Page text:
I enjoy my fair share of hip-hop just like anyone else (well that’s not entirely true, let me stop lying). Nevertheless, is it just me, or have some artists gone too far with their message of rampant consumerism? While I am not one to bash the whole genre and blame rap music for the demise of an entire generation, I do believe that at some point, as informed consumers we have to stop and ask ourselves, “What the f*ck did he/she just say and how does that ish really pertain to me?” I don’t know about you, but I don’t “ball so hard” and the ish that I particularly find cray is five-dollar gas prices.

If you didn’t notice by my references, the latest rappers to perturb me are Kanye West and Jay Z.

I may be one of the only people who did not purchase, or listen to every song off of the Watch The Throne album. But the two that I have heard–OTIS and the infamous, too often recited N*ggas in Paris–make me want to throw up in my mouth. After barely getting through both songs in their entirety, I thought my head was going to rupture, and I wouldn’t be able to afford my subsequent melt down with the exorbitant cost of health care.

In fact, I kinda find some of this music to be in bad taste, considering the real economic conditions of some of the most ardent Hip-Hop followers. These guys have the problems of the 1%, with concerns such as “spilling ace of spades” on a pair of Jordans. A $1200 bottle of champagne, that cost more than most folks’ rent or mortgage. I’m just saying, the least of the 99% concerns are “Audemars that don’t tick tock” (which can cost as much as $500,000). The sad part is that some of us can recall these lyrics more than we can the debtors we owe.

What frightens me is that, collectively, the world is experiencing an economic crisis, but Black folk are being disproportionately impacted by this fiscal catastrophe. With African-Americans average a net worth of a whopping 20 times lower than whites in this country, (only about $2,000), and one study even finding that the median net worth for Black women is a meager five-dollars, we should really give less than a damn that Kanye West is “about to go dumb again” because he “pulled up in [his] other, other Benz.”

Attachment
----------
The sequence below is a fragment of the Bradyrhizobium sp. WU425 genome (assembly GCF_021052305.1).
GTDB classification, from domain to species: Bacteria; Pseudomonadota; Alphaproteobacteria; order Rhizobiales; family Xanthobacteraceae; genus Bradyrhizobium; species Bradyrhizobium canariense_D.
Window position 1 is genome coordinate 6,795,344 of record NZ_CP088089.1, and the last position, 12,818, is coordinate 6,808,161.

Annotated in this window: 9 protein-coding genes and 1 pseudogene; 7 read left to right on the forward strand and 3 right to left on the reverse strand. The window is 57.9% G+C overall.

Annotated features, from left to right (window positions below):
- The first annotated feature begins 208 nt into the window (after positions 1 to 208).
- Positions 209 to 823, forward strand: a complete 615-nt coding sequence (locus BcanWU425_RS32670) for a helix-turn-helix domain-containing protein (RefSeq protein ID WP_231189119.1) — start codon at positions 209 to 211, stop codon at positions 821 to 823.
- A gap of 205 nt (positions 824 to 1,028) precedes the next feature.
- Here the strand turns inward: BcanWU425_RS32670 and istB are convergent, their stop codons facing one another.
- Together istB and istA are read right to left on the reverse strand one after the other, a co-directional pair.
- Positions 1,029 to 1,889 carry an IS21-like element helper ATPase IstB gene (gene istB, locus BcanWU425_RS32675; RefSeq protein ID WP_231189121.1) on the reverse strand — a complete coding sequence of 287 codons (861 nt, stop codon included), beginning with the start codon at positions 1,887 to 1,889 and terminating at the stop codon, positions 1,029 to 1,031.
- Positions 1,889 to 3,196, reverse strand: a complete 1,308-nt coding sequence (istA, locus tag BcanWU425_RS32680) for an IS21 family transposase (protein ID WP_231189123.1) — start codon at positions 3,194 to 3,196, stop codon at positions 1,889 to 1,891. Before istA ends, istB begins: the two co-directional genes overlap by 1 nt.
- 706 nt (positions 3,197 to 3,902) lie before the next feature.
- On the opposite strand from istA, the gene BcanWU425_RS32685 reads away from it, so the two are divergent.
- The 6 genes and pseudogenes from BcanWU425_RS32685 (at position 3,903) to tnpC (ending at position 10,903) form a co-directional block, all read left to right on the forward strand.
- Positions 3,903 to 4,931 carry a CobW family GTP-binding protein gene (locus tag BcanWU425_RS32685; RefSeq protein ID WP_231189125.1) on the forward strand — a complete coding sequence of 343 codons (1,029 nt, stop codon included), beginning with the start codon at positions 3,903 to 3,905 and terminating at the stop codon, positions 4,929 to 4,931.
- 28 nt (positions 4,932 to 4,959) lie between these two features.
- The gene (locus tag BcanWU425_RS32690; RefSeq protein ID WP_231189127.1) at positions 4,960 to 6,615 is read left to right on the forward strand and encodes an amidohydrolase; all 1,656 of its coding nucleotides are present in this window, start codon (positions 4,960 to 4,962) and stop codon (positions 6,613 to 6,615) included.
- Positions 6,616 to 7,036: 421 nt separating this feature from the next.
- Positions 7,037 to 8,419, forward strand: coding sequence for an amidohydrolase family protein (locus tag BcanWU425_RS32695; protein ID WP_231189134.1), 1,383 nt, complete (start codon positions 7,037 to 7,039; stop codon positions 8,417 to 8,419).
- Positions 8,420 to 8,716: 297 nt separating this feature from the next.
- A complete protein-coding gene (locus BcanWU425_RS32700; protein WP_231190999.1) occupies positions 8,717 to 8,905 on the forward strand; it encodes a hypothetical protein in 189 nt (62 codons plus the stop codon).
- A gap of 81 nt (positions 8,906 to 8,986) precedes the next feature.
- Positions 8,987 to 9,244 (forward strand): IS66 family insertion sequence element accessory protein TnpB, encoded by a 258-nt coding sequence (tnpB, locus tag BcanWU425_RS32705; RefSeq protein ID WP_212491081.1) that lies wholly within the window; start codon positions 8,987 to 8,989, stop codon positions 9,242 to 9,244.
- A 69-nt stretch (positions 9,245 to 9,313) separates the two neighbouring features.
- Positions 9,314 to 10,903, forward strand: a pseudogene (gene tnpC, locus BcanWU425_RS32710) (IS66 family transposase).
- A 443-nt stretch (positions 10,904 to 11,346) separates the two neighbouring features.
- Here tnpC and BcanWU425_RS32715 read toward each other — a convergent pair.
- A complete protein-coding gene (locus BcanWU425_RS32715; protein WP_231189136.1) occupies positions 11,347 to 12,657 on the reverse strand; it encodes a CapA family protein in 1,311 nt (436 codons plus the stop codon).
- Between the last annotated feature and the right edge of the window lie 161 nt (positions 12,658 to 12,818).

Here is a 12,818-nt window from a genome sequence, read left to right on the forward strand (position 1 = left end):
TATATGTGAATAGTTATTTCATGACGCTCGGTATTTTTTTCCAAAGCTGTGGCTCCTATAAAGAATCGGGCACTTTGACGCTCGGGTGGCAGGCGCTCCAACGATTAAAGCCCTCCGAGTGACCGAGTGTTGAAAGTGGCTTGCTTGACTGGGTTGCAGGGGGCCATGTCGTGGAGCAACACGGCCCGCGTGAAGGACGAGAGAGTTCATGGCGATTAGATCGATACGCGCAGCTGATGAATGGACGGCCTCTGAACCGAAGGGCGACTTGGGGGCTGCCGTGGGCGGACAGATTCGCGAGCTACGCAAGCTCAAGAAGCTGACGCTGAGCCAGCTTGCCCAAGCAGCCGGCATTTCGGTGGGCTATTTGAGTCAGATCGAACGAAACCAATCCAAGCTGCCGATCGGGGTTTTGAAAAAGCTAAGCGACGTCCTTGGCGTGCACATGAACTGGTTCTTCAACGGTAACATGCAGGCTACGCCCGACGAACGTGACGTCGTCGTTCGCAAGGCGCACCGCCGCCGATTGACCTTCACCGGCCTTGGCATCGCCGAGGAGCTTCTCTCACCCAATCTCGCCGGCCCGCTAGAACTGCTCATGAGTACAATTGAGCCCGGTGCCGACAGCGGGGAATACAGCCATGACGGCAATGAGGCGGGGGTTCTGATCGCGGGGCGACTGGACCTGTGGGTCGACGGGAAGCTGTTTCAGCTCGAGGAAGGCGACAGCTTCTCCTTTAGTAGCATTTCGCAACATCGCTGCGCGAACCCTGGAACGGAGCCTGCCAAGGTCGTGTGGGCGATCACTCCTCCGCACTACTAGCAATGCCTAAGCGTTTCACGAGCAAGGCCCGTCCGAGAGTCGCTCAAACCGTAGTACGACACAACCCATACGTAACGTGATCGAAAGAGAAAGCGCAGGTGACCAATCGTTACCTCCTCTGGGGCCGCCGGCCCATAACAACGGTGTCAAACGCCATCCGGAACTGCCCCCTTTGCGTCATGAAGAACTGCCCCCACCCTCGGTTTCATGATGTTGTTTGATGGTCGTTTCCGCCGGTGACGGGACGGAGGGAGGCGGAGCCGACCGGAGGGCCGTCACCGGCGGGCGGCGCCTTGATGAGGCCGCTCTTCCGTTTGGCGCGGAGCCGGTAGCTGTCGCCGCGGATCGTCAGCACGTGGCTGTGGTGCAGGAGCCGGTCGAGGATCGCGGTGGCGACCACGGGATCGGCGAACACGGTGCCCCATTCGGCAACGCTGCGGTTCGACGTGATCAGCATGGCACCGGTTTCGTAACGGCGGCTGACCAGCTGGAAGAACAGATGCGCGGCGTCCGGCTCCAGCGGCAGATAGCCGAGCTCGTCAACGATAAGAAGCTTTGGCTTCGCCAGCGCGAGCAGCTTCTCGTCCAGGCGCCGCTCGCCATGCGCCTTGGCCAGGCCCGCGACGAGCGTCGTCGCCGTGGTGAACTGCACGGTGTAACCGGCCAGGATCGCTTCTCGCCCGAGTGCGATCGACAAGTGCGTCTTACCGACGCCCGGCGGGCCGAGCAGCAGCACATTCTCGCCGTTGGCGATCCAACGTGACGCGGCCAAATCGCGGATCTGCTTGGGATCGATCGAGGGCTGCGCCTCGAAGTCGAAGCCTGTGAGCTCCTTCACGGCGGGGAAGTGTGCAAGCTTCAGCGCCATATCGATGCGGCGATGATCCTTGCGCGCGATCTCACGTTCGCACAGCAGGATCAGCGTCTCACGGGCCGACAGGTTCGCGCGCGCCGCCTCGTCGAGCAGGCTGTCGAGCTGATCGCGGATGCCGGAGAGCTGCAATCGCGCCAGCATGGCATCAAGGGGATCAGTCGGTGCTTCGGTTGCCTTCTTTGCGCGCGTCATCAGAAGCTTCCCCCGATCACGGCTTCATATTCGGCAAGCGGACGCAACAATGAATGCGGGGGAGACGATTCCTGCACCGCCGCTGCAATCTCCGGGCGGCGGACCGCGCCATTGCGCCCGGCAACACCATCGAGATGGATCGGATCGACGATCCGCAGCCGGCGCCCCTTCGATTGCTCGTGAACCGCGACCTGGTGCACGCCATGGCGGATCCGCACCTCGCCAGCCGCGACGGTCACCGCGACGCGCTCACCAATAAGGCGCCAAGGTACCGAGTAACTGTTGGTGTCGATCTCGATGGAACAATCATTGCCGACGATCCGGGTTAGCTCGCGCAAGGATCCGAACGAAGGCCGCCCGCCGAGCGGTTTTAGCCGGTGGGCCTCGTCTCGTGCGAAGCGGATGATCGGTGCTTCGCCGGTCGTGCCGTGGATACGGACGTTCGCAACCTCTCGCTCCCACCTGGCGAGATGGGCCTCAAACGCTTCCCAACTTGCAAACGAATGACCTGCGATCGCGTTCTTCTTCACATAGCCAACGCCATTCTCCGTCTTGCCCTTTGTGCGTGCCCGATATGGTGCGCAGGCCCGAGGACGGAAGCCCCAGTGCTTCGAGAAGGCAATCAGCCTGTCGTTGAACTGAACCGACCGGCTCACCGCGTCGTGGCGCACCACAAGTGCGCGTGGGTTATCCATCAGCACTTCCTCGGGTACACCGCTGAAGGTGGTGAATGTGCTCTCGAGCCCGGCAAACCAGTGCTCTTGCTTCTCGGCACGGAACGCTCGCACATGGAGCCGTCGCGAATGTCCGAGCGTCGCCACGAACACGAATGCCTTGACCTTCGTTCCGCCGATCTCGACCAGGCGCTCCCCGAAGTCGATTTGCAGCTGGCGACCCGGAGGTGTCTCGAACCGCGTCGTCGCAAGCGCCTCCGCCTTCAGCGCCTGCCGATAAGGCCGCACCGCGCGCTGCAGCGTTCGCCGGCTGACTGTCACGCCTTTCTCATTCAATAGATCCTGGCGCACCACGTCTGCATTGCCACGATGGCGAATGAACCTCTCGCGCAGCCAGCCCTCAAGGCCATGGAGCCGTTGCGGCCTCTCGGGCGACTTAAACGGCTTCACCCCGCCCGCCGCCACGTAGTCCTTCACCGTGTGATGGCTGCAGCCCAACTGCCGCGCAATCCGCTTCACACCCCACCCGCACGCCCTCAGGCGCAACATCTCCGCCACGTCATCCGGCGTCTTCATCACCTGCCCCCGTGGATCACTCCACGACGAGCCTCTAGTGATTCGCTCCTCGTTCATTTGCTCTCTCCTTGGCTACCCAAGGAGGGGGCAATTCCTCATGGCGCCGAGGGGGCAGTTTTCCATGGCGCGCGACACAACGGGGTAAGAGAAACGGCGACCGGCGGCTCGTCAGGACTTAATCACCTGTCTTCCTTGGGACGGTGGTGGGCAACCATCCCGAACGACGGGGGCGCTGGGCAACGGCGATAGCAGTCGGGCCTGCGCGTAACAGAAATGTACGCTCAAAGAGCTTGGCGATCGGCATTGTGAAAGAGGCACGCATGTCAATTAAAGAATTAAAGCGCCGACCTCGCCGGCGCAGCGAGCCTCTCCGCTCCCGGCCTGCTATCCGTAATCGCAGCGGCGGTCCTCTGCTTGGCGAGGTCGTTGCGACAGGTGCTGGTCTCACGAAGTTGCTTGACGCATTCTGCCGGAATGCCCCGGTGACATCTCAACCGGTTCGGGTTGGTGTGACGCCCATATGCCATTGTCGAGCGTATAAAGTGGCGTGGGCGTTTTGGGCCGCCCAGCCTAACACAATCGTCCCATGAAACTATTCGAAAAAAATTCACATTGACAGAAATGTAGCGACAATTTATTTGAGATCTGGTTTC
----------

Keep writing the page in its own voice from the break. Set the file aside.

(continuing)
These hip-hop songs boasting of all the material items they have accumulated, and the fabulous gold-plated, diamond-encrusted lives they live is a bit passé. Unfortunately, Americans (and specifically black folks) are the ultimate consumers and eat up every word of this mess up, dying to buy new Louis Vuitton bags (or sneakers), when they receive government assistance, or live a paycheck above the poverty line.

As Yasiin would say, “Poor so hard….that ish cray.”

Am I wrong for putting some of the blame on hip-hop for keeping Black folk in debt, or are their more substantial factors involved?

57 Comments

  1. Rastaman

    Yeah, you are wrong. You would only be right if Black folks indebtedness started 30 years ago or they were anymore indebted than the rest of America. Hip Hop is art whether you care for it or not and art has always imitated life. The values expressed by these artist are reflective of the larger American values. Is it hip hop that would influence someone to borrow $100K to attend a Liberal Arts College to study Anthropology. Not knocking anthropology, interesting subject but would generally qualify as a poor investment of a $100K.